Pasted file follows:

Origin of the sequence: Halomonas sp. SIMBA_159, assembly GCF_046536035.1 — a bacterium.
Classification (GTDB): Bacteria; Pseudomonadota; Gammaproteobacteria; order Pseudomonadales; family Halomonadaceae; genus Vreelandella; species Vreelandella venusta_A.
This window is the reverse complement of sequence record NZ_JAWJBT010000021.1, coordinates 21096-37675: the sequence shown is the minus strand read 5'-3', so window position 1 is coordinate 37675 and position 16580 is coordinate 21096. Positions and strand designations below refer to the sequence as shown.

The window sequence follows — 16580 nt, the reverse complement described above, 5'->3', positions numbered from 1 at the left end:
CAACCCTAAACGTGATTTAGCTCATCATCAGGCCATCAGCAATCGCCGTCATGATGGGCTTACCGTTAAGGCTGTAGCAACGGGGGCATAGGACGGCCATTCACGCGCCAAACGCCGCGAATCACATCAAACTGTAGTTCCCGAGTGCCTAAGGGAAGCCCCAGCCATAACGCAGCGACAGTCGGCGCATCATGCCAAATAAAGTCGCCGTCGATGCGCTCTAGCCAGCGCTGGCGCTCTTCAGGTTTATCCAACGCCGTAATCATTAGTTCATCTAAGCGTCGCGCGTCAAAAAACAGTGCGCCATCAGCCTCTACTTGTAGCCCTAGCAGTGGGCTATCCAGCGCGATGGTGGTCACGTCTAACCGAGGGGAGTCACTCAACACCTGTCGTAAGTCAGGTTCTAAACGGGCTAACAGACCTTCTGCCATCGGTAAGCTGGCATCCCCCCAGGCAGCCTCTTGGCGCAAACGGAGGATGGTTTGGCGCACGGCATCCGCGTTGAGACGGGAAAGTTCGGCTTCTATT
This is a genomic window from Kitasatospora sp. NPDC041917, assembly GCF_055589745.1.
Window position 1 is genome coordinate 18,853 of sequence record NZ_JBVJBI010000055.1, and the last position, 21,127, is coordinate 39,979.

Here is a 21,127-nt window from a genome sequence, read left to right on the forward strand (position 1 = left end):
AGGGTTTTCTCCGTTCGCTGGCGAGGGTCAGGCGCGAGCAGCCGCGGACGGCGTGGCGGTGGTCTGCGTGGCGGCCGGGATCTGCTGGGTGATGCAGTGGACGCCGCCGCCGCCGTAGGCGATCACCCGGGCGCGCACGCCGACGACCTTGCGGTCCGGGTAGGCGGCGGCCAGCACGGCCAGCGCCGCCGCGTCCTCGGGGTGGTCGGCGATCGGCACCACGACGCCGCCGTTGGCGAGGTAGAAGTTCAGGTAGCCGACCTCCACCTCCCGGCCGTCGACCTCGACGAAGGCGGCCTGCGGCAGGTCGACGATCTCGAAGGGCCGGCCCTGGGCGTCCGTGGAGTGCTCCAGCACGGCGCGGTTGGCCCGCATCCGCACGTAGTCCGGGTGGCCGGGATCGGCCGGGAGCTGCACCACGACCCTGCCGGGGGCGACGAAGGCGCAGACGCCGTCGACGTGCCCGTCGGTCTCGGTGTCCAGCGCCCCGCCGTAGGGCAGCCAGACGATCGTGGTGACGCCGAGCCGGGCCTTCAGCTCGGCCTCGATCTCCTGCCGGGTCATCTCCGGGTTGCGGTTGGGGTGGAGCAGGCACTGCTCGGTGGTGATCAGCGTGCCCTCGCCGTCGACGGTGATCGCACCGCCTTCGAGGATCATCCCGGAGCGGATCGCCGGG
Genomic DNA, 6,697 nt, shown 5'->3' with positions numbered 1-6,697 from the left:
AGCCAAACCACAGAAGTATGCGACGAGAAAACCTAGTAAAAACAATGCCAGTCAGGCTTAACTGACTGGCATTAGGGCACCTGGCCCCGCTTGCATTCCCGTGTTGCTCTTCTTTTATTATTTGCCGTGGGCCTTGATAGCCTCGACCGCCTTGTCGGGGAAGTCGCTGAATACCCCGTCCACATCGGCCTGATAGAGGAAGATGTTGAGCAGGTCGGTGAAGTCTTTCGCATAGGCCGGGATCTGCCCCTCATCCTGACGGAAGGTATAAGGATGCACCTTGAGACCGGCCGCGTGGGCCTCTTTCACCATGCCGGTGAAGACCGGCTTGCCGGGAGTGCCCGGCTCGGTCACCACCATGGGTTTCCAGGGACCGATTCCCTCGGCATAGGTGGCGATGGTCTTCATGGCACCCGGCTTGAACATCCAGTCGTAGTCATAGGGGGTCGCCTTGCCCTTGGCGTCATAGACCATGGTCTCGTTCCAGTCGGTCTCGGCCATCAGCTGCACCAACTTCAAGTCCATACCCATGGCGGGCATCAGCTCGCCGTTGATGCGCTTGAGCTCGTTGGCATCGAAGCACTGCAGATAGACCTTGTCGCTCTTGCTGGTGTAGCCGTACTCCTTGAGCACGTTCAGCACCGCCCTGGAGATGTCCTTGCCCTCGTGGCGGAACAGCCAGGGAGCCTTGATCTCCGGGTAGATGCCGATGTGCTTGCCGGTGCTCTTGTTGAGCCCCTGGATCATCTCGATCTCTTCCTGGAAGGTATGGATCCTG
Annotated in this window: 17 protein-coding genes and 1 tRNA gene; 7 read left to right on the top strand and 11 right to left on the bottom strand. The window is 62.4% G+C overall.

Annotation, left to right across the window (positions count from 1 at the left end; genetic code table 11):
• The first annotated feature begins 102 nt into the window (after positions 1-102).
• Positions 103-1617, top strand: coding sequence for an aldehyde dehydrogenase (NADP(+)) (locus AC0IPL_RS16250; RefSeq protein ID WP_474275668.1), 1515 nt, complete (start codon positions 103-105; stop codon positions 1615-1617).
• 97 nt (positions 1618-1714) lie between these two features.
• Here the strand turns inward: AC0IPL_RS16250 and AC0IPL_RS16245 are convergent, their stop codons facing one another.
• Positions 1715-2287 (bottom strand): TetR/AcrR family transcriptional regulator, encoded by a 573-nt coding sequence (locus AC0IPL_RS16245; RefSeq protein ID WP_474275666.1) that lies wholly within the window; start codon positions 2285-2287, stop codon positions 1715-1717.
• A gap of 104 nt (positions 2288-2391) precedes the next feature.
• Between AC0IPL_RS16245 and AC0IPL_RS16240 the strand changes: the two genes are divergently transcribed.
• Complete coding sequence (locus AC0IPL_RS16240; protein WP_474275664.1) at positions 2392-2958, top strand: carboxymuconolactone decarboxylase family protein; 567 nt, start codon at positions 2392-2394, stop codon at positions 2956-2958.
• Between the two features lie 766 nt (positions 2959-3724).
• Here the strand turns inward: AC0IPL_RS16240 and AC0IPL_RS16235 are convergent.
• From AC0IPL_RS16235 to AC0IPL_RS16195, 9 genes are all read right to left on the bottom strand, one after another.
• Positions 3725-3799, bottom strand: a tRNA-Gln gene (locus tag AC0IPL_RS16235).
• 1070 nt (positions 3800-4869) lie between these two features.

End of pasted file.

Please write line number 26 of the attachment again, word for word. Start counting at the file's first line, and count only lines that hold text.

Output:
• 1070 nt (positions 3800-4869) lie between these two features.